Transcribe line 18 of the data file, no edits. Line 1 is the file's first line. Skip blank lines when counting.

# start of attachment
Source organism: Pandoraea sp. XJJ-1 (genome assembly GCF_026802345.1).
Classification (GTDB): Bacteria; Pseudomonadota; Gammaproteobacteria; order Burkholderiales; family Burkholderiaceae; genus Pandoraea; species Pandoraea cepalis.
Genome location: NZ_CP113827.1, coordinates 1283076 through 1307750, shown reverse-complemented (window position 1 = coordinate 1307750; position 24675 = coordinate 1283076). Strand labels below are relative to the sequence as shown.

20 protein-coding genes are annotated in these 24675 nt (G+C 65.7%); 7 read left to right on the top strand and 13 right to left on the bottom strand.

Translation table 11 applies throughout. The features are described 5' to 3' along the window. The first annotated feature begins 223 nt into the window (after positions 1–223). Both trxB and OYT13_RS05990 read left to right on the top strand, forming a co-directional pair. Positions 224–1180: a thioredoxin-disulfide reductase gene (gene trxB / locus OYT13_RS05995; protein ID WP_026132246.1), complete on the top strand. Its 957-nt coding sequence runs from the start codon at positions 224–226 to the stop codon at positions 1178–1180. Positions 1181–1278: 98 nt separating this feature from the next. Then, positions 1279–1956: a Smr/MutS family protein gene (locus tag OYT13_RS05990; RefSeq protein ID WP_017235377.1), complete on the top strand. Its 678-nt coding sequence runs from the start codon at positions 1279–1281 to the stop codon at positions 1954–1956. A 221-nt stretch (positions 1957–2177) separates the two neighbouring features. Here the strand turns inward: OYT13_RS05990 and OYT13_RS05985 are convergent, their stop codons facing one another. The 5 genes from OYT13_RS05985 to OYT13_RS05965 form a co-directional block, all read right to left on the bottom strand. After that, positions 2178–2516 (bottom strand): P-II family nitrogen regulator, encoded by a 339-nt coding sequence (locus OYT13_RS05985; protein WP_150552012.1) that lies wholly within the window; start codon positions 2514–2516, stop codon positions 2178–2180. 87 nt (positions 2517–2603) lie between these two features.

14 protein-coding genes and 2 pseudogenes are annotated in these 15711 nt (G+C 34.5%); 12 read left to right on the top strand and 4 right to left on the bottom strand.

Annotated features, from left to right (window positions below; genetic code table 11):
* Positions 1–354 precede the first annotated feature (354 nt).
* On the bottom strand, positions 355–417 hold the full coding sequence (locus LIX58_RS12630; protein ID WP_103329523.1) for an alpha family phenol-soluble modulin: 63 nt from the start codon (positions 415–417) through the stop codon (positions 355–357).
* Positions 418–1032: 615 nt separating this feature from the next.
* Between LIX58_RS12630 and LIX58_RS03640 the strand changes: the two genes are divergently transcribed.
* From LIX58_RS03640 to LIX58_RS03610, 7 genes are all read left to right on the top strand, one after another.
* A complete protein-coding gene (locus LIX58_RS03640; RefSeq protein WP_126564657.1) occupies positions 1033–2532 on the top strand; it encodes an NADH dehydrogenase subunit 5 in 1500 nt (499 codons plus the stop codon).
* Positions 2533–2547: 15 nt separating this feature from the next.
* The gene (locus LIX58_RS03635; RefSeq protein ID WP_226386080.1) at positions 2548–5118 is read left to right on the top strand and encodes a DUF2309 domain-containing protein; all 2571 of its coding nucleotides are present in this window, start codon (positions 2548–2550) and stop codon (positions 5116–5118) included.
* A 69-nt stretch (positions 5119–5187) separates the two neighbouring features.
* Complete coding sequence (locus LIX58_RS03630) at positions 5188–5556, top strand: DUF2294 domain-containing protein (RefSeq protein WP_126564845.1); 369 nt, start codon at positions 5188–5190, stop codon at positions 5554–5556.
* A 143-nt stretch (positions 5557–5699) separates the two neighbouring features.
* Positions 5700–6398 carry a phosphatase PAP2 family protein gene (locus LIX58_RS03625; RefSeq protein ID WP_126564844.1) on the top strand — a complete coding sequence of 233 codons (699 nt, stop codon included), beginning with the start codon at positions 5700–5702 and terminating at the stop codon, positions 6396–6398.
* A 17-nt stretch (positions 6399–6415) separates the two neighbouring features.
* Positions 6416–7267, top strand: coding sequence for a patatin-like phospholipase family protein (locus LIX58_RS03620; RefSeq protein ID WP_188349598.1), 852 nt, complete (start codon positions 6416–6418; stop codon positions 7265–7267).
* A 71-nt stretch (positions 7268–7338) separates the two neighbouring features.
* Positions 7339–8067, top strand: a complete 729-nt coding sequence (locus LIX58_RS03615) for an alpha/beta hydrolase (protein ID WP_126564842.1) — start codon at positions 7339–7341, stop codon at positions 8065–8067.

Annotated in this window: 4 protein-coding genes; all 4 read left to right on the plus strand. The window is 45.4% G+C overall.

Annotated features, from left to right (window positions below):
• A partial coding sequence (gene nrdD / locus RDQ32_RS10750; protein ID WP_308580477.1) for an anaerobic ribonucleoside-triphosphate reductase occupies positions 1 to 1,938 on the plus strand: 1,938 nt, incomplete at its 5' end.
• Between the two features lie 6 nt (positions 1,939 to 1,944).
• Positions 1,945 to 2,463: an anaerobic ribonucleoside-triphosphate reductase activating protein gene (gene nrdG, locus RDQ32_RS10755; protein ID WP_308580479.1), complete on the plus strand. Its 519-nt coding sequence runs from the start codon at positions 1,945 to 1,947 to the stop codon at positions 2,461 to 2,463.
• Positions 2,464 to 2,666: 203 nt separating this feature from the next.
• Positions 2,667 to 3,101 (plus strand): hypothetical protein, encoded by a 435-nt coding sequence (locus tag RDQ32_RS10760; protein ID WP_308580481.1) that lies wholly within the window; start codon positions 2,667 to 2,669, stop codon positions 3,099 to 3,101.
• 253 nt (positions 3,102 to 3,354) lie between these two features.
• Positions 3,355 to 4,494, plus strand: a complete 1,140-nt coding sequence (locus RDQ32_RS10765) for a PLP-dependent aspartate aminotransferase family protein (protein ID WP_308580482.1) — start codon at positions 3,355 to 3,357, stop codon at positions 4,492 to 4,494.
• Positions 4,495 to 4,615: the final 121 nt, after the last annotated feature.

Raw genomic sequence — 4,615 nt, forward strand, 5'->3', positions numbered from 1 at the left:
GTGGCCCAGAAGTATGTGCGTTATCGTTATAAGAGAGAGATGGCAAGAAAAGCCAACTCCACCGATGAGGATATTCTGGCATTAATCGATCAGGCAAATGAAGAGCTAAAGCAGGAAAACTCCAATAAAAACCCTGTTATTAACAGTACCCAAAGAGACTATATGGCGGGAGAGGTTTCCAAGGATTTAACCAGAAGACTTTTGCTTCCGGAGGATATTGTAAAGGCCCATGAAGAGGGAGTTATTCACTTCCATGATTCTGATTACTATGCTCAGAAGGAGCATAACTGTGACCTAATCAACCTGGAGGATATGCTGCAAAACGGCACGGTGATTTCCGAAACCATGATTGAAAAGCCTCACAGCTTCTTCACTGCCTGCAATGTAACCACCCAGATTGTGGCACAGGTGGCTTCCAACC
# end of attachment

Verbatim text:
* A 143-nt stretch (positions 5557–5699) separates the two neighbouring features.